Love’s Travel Stops Expected to Receive Corporate Welfare in Tennessee


Tennessee officials are expected to bestow an unspecified amount of corporate welfare upon Love’s Travel Stops, which wants to open a tire retread and distribution facility in Gibson County.

Specifically, Love’s officials want to set up in the city of Milan, in west Tennessee.

But Love’s won’t build unless they get state and local incentives, according to a recent article in

Tennessee Department of Economic and Community Development spokesman Scott Harrison did not give exact amounts to The Tennessee Star in an email Wednesday.

“We anticipate the company will qualify for grant funding through ECD’s FastTrack program,” Harrison said.

“Info should be available on our public dashboards by the end of the week.”

Officials at the City of Milan did not return The Star’s repeated requests for comment Wednesday. Neither did anyone at Love’s corporate office, based out of Oklahoma City.

Love’s Travel Stops will invest $8.8 million into the proposed facility and create up to 80 jobs, according to

“The new facility will be the largest of its kind for Love’s, totaling 200,000 square feet,” the website reported.

TNECD has supported nine economic development projects in Gibson County since 2015, the website went on to say.

As The Star reported last week, Tennessee officials reportedly want to give Mitsubishi Motors North America more than $3.3 million in corporate welfare.

State officials reportedly do this to lure the company’s headquarters from California to Franklin Tenn.

As The Tennessee Star reported last month, TNECD bestowed corporate welfare upon a new business in Cleveland, near Chattanooga, named Triumph Sheets LLC.

As The Star reported in February, corporations seem to play the Tennessee and Mississippi state governments against one another to get the best corporate welfare deals possible — at the expense of taxpayers in both states.

Companies wait for Tennessee and Mississippi to pony up their incentives. Company leaders can only accept one of those two deals, of course. Then they set up shop in the state that made the better offer. And sometimes these companies move from Tennessee to Mississippi and vice versa — even if they’re only moving as little as 20 miles away.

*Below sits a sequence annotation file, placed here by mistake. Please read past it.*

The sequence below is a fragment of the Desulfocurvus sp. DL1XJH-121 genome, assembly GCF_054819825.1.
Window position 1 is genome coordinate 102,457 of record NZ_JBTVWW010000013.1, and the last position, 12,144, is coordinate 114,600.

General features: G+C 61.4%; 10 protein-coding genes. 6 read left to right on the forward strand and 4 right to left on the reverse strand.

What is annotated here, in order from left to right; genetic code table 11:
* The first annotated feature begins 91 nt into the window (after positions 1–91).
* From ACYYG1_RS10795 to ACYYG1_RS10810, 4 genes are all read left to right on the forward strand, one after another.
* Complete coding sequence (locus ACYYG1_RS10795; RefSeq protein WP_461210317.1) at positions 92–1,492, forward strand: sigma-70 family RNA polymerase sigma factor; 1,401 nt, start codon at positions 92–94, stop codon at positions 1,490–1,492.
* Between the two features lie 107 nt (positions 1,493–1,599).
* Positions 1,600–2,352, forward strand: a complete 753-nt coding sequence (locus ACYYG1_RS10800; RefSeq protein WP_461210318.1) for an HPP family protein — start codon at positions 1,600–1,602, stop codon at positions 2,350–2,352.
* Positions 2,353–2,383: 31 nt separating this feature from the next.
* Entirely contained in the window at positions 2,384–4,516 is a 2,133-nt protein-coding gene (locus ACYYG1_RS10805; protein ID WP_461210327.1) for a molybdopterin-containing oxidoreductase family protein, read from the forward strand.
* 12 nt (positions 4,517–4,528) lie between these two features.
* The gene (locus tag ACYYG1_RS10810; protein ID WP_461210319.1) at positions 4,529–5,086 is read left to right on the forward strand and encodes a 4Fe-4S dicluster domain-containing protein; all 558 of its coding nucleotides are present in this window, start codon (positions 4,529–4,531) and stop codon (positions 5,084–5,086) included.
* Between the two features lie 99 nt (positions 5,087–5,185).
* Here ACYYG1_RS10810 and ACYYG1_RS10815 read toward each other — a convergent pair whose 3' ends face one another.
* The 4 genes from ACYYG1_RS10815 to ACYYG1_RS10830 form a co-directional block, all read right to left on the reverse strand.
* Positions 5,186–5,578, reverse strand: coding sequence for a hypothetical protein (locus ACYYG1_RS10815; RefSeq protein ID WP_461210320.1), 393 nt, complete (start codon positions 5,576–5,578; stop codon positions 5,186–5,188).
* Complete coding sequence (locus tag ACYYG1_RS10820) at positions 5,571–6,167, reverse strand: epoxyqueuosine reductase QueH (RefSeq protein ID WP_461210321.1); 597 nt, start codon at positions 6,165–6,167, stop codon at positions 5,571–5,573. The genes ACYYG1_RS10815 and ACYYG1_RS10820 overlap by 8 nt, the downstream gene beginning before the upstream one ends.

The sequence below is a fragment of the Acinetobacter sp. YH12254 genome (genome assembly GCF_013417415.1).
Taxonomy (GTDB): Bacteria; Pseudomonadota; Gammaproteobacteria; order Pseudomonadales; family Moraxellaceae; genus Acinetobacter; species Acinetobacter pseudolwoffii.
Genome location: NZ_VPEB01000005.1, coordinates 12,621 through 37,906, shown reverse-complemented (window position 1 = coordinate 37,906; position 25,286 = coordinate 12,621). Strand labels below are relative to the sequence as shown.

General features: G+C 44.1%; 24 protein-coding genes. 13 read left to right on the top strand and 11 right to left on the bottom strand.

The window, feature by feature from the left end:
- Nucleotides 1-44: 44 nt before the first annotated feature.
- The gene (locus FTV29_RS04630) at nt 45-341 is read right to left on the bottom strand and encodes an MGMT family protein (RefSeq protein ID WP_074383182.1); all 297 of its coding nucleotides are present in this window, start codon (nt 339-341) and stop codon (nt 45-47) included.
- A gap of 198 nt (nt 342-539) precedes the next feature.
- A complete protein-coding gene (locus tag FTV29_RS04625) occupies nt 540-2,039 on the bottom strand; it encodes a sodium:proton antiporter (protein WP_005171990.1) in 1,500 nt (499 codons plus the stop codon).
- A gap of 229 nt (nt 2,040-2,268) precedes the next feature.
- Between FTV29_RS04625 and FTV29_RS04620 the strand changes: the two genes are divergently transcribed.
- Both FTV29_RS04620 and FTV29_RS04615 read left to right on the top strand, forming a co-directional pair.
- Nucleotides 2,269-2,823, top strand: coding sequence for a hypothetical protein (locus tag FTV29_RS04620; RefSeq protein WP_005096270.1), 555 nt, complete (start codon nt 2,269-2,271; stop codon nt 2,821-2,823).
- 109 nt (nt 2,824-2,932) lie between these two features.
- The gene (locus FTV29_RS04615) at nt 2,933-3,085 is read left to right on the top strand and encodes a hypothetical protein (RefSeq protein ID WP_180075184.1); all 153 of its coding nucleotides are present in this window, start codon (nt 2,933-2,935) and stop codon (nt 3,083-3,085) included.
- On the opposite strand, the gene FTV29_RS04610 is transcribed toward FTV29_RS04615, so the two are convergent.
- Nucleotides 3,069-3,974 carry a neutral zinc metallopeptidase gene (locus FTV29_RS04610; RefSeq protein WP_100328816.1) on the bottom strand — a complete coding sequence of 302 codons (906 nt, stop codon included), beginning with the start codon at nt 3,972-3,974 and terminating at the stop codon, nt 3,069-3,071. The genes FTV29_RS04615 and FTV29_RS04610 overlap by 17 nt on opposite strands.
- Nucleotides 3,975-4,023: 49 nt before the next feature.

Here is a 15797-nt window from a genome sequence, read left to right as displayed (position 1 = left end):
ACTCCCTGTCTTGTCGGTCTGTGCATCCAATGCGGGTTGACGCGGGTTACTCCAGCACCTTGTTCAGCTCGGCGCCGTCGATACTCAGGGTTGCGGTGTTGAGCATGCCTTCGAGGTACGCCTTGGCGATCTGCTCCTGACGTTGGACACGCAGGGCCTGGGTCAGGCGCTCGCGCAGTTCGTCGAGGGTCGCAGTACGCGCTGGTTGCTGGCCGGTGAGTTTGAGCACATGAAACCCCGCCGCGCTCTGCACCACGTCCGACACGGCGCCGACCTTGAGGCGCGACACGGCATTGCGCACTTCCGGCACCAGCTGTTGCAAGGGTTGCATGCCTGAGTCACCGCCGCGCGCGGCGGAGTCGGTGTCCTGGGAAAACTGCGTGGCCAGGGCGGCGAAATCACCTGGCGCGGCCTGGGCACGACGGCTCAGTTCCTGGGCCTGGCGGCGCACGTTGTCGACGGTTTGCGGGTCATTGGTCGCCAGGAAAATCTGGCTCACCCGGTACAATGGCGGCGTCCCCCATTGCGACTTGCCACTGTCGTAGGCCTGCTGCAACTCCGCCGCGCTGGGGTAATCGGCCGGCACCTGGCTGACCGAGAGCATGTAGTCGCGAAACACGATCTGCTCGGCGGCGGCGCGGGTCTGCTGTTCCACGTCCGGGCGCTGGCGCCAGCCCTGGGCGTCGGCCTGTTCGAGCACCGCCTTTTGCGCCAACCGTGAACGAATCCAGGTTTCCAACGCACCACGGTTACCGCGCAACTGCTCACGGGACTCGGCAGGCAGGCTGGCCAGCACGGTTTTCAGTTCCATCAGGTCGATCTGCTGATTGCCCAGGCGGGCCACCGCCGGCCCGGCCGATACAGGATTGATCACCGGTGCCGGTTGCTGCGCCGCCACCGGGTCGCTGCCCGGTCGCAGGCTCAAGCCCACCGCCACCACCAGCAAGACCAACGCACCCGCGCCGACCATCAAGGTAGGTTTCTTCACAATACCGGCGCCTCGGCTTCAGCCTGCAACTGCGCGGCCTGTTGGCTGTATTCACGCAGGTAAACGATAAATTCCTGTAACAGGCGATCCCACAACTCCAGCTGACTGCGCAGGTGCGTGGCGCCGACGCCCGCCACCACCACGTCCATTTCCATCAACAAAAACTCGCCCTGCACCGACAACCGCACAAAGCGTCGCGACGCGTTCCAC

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Chris Butler is an investigative journalist at The Tennessee Star. Follow Chris on Facebook. Email tips to [email protected]
Photo “Love’s Travel Stops” by Love’s Travel Stops & Country Stores. CC BY-SA 4.0.




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4 Thoughts to “Love’s Travel Stops Expected to Receive Corporate Welfare in Tennessee”

  1. […] The Tennessee Star reported, Love’s wouldn’t agree to build unless they got state and local […]

  2. Robert Roark

    Corporate welfare is a pejorative term because it has no meaning except in the mind of the author and not necessarily the same meaning in the mind of the reader. Without a thorough explanation of what is actually being provided, you are doing a disservice to your readers by using the term and applying it indiscriminately to every situation. Welfare implies a payment with no expected return. The “welfare” involved in these situations is an investment with the expectation of a return much greater than the investment, such investment accruing to the citizens in the form of wages and benefits and to the local government in the form of tax revenues. It is not picking winners or losers because there is no contest between businesses, only between the states.

  3. Wayne

    Another Haslem scam on Tennesseans.

  4. Kevin

    Ridiculous! I guess Jimmy Haslam doesn’t want to do tire retreading. But why are “we” picking winners and losers and redistributing citizen wealth?

    Maybe just maybe, we should STOP over taxing citizens and return the $600 million dollar State surplus to the rightful owners of that money. Let them decide who to “support” and who not to.

    Manufacturing operations are moving to Tennessee and will continue to move to Tennessee because we offer low taxes (for the principles and the management personnel) AND we are centrally located within the USA, so shipping costs are relatively low. We don’t have to give away the farm!